Damage to the myelin sheath (demyelination) in multiple sclerosis (MS) retards the propagation of nerve impulses, with devastating neurological consequences. Remyelination restores myelin through the proliferation, migration and maturation of oligodendrocyte (OL) progenitor cells (OPCs). The failure of remyelination by OPCs in MS lesions is not understood, and the identification of inhibitory factors in lesions is critical to improve repair. Demyelination results in reactive gliosis, an astrocytic response that impedes OL development and regeneration. Strategies that target inhibitory factors of reactive gliosis could improve remyelination by OPCs. We have shown that: i) Endothelin-1 (ET-1) is expressed at high levels by reactive astrocytes in MS lesions; ii) in an animal model of demyelination, astrocyte-derived ET-1 delays OPC differentiation and remyelination, and iii) inhibition of ET-1 signaling accelerates myelin repair. ETA- and ETB-receptors (ET-Rs) are expressed by astrocytes and OPCs, but the specific contribution of each receptor and each cell type to the remyelination phenotype is unknown. Our preliminary data show that pharmacological inhibition of ETB-Rs or selective ETB-R deletion in astrocytes accelerates remyelination, suggesting a major functional role for this ET-R subtype. We will use two novel conditional knock-out mouse strains, hGFAP-Cre ;ETBflox/flox and PDGF a- R ERT2 Cre ;ETBflox/flox, in which the ETB-R is inducibly ablated in astrocytes or OPCs. We will test the ERT2 hypothesis that ET-1 acts predominantly through the ETB-R on astrocytes to inhibit remyelination. We will determine: i) the functional role of ET-Rs in remyelination and determine whether the ETB-R is the predominant functional receptor involved in this process; ii) the specific role of ETB-R signaling on astrocytes during remyelination; iii) the specific role of ETB-R signaling on OPCs during remyelination, and iv) whether the inhibitory effects of ET-1 on OPCs and remyelination are direct or mediated by astrocytes. Our studies will provide crucial insight into the mechanisms by which ET-1 limits remyelination, and will identify new potential therapeutic targets to promote OL regeneration and myelin repair in demyelinating diseases.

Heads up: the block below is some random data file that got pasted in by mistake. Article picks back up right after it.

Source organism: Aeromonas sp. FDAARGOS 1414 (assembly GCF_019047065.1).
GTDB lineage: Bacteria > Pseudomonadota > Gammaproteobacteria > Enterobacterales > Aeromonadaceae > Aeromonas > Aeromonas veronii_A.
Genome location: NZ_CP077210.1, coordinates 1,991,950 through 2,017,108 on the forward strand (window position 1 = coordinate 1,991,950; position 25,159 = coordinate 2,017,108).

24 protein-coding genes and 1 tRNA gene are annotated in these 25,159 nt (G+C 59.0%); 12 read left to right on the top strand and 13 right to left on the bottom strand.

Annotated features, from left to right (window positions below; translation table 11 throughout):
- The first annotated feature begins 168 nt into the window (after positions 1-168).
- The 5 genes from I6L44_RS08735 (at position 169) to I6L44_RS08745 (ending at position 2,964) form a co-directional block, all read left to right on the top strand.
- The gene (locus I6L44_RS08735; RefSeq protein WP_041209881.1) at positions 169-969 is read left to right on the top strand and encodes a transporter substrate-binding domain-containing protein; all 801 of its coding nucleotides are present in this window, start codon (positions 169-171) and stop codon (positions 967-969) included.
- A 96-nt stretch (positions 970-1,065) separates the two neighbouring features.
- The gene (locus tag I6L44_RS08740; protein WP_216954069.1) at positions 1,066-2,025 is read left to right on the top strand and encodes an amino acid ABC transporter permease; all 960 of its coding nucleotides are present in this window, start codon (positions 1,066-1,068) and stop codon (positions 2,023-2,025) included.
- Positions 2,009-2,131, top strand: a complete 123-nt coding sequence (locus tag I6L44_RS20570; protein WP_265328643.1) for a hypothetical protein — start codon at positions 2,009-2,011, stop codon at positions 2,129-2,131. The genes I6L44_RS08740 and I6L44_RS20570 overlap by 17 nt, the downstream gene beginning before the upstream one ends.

Public Health Relevance

Demyelination in the central nervous system results in reactive gliosis, an astrocytic response that adversely affects neuronal and oligodendrocyte survival, axonal regeneration and remyelination. We have shown that Endothelin-1 (ET-1) is an astrocyte signal that regulates reactive gliosis and prevents oligodendrocyte progenitor cell differentiation after demyelination through activation of the Notch pathway. We will identify the direct and indirect cellular targets of ET-1, and identify the receptor that mediates the effects o this peptide on remyelination efficiency.

National Institute of Health (NIH)
National Institute of Neurological Disorders and Stroke (NINDS)
Research Project (R01)
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Special Emphasis Panel (ZRG1-MDCN-T (06)M)
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Morris, Jill A
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Children's Research Institute
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United States
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Adams, Katrina L; Gallo, Vittorio (2018) The diversity and disparity of the glial scar. Nat Neurosci 21:9-15
Dimou, L; Gallo, V (2015) NG2-glia and their functions in the central nervous system. Glia 63:1429-51
Hammond, Timothy R; McEllin, Brian; Morton, Paul D et al. (2015) Endothelin-B Receptor Activation in Astrocytes Regulates the Rate of Oligodendrocyte Regeneration during Remyelination. Cell Rep 13:2090-7